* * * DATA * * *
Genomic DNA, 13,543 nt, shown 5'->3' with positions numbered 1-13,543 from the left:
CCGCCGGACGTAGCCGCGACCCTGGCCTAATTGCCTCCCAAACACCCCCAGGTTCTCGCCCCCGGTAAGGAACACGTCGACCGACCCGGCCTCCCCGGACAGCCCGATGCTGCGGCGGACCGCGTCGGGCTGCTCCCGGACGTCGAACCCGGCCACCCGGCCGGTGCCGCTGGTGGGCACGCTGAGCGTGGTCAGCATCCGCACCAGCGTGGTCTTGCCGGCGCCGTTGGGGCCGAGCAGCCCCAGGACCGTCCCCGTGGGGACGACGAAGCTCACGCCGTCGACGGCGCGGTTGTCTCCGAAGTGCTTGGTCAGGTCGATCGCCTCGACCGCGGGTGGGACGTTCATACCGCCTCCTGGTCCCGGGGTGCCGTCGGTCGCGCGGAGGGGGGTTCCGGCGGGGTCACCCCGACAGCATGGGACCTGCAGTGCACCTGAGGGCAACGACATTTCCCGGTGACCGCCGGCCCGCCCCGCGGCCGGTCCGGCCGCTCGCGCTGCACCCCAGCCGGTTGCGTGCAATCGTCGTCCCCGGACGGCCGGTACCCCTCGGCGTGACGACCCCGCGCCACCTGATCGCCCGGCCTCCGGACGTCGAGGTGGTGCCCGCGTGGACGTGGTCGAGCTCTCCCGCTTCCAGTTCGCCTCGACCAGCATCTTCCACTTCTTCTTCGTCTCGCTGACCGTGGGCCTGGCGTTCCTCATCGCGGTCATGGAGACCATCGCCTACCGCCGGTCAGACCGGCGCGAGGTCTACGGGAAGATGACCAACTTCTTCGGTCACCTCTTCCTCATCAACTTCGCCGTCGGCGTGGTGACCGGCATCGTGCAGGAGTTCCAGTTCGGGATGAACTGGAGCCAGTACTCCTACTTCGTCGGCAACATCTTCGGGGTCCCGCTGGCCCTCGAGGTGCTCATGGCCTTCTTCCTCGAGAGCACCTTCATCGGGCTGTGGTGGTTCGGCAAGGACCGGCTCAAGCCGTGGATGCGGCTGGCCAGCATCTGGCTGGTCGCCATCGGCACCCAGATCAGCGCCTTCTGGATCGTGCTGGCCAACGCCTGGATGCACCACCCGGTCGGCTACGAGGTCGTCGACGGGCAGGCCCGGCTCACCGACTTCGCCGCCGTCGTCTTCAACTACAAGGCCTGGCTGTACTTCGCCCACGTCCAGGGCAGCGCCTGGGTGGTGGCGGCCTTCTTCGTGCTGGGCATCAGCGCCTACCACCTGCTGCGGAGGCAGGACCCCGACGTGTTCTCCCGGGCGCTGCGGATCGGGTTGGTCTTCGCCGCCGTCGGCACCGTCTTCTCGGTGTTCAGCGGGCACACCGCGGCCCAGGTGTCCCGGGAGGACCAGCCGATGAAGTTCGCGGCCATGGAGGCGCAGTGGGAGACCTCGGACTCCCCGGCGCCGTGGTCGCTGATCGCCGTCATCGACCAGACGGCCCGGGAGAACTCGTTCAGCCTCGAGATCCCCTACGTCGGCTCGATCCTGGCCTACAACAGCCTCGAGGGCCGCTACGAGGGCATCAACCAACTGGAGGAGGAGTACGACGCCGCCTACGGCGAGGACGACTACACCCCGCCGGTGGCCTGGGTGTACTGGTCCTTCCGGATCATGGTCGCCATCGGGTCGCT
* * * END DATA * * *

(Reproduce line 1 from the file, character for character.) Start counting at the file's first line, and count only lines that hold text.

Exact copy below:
Genomic DNA, 13,543 nt, shown 5'->3' with positions numbered 1-13,543 from the left: